Winning the hearts of Islamic State’s potential recruits

As it has lost ground, the militant group issued a strategy on ways for Muslims to operate as its online activists. The best counter strategy? Positive messaging.

Reuters
Iraqi children who fled the Islamic State stronghold of Mosul play at Hassan Sham camp, east of Mosul, Iraq, Feb. 12.

As it began to lose more territory last year in Iraq and Syria, Islamic State (IS) posted a 55-page document online that aims to entice Muslims to operate on its behalf – as “media operatives” – in spreading its radical and violent message in the digital universe. “Media weapons [can] actually be more potent than atomic bombs,” one passage states. 

After translating the document, researchers at King’s College London issued a report this week that offers an important recommendation: To counter the group’s attempt to deputize Muslims as propagandists will take more than showing the negative aspects of IS, such as the dismal life for its jihadi fighters or its misguided ideology. “[R]efuting the Islamic State’s claims to legitimacy is not enough – and will never be enough – to degrade its brand,” the report says. Rather, potential recruits, who may be young Muslims looking for a life purpose in a chat room or on social media, must be offered positive messages that meet their needs and prevent their radicalization.

Governments, in fact, “should learn from the way in which the Islamic State galvanizes and sustains voluntary activism in its name,” write the researchers at the International Center for the Study of Radicalization at King’s College.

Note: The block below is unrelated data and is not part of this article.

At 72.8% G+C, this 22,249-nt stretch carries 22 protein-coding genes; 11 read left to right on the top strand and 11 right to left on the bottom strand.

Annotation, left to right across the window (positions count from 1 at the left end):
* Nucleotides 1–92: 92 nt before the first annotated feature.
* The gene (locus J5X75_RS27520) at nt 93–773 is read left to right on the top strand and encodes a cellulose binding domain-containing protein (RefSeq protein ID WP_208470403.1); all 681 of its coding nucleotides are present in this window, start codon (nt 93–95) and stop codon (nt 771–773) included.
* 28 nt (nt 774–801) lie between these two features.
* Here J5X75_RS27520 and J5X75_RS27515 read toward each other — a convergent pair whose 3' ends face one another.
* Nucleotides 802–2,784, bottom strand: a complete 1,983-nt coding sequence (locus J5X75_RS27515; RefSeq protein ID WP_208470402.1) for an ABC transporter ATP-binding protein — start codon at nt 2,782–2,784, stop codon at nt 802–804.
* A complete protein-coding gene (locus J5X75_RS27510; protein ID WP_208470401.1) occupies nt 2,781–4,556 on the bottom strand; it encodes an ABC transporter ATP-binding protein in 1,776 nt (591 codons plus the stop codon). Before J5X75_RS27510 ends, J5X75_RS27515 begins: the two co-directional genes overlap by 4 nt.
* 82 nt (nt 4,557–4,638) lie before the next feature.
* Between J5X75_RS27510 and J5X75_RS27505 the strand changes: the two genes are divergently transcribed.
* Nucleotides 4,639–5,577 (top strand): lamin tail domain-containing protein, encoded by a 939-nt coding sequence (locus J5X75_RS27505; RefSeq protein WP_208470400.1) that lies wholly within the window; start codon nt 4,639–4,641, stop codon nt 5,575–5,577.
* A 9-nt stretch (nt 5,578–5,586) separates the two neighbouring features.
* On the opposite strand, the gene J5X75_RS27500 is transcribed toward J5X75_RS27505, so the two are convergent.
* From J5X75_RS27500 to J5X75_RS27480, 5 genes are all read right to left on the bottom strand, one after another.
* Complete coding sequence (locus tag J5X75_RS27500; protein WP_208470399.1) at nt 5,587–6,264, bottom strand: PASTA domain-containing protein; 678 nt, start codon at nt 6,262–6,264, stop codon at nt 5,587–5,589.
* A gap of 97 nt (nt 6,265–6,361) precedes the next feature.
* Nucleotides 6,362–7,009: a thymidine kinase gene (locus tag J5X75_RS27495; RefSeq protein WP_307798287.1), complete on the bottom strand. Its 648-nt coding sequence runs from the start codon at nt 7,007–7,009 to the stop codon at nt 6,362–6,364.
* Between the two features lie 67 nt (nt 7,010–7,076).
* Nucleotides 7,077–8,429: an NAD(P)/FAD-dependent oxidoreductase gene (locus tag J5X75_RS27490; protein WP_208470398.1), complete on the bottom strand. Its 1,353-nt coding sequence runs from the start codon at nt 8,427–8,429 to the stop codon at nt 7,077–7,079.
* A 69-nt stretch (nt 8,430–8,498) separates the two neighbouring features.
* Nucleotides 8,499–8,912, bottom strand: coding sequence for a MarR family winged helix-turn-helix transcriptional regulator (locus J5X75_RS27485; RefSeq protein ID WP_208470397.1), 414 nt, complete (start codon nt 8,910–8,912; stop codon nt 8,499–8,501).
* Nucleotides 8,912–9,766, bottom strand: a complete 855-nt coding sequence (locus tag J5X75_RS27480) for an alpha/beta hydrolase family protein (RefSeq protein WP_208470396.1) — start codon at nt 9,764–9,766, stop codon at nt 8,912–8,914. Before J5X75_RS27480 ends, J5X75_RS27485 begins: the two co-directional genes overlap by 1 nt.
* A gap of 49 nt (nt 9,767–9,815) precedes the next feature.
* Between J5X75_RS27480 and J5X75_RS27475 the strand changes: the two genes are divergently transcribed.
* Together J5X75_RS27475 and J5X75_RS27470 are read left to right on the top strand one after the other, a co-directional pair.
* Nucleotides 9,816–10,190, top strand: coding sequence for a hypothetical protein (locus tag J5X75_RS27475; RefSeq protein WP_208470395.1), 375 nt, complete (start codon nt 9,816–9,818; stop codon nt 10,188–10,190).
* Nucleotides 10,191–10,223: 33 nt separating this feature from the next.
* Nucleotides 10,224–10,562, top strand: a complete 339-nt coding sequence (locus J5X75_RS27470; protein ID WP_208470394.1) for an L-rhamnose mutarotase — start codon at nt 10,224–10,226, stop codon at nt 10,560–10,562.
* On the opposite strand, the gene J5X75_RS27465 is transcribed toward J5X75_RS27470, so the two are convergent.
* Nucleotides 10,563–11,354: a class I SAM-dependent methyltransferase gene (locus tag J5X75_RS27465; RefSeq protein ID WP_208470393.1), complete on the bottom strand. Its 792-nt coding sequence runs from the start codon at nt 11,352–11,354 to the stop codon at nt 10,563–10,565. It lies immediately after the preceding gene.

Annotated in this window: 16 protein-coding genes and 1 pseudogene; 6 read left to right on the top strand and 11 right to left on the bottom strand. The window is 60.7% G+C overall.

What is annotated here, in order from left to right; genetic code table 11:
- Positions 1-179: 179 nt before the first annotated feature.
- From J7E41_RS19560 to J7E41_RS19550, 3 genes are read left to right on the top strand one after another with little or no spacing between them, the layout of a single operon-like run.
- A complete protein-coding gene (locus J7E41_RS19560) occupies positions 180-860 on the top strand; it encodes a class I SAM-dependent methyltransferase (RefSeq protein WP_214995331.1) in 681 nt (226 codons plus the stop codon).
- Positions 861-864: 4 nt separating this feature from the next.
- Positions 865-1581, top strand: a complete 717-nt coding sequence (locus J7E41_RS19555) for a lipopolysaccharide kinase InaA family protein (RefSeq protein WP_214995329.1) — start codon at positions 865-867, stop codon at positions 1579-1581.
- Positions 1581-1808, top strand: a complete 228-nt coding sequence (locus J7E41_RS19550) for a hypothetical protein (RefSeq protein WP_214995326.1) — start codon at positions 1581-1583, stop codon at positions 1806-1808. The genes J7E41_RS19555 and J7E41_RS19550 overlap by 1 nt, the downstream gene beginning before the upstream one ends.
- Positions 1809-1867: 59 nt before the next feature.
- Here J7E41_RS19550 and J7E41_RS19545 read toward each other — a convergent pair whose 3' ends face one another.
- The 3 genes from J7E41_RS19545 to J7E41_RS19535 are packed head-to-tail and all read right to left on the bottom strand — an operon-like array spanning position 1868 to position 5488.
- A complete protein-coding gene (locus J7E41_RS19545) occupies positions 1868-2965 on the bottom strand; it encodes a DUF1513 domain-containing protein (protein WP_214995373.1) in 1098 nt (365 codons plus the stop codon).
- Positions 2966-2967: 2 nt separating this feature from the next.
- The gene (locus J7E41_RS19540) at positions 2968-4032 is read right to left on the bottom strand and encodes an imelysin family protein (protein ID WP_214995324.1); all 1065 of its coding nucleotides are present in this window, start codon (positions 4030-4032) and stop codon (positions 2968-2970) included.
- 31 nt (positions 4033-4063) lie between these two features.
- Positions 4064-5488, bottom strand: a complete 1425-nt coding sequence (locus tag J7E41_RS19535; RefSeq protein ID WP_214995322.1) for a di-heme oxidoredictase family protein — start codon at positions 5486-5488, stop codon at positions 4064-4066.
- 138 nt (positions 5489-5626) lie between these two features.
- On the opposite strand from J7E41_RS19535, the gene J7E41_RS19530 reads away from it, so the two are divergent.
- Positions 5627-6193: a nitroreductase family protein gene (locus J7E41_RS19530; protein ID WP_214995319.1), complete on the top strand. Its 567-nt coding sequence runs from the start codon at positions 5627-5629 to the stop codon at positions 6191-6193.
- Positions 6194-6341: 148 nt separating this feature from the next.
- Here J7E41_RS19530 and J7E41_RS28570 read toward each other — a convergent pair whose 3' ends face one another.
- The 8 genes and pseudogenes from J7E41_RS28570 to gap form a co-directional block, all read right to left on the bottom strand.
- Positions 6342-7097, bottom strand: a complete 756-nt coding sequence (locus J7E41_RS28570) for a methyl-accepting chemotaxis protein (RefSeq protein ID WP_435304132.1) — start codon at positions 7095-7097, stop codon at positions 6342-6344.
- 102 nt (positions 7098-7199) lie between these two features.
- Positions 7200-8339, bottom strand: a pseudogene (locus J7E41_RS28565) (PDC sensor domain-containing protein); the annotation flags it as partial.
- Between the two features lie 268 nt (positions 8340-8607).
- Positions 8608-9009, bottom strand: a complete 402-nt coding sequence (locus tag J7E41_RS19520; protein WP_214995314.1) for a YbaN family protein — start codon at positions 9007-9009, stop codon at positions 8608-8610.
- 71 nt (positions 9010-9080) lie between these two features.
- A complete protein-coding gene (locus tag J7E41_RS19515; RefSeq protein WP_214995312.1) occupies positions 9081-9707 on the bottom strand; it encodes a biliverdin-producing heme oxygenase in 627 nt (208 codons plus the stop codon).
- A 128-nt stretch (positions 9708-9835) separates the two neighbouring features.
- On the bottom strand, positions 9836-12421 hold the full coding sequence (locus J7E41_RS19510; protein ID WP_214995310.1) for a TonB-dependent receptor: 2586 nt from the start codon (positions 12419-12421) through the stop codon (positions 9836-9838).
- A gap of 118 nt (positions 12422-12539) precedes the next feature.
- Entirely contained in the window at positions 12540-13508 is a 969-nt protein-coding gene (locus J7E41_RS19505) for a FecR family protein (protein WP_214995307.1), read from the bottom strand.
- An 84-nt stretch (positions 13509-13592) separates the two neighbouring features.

The IS document is a media strategy that spells out how to tell a rosy narrative about IS – despite its losses of land and fighters – in what is fast becoming its new front line: an information war.

The document also tells how to use the news industry’s desire for “clicks” and ratings to recycle the group’s point of view, its videos of terrorist attacks, and other messages, or what is called “media projectiles.”

Online tech giants such as Facebook and Google have been assisting Western governments in taking down the group’s propaganda. And the United States and its European partners produce online content to tear down IS. While that has helped stem recruitment by IS, the militant group hopes to keep alive its cause by enlisting an army of online messengers. The best defense should indeed be counternarratives that offer constructive ways for Muslims to build peaceful and free societies. 

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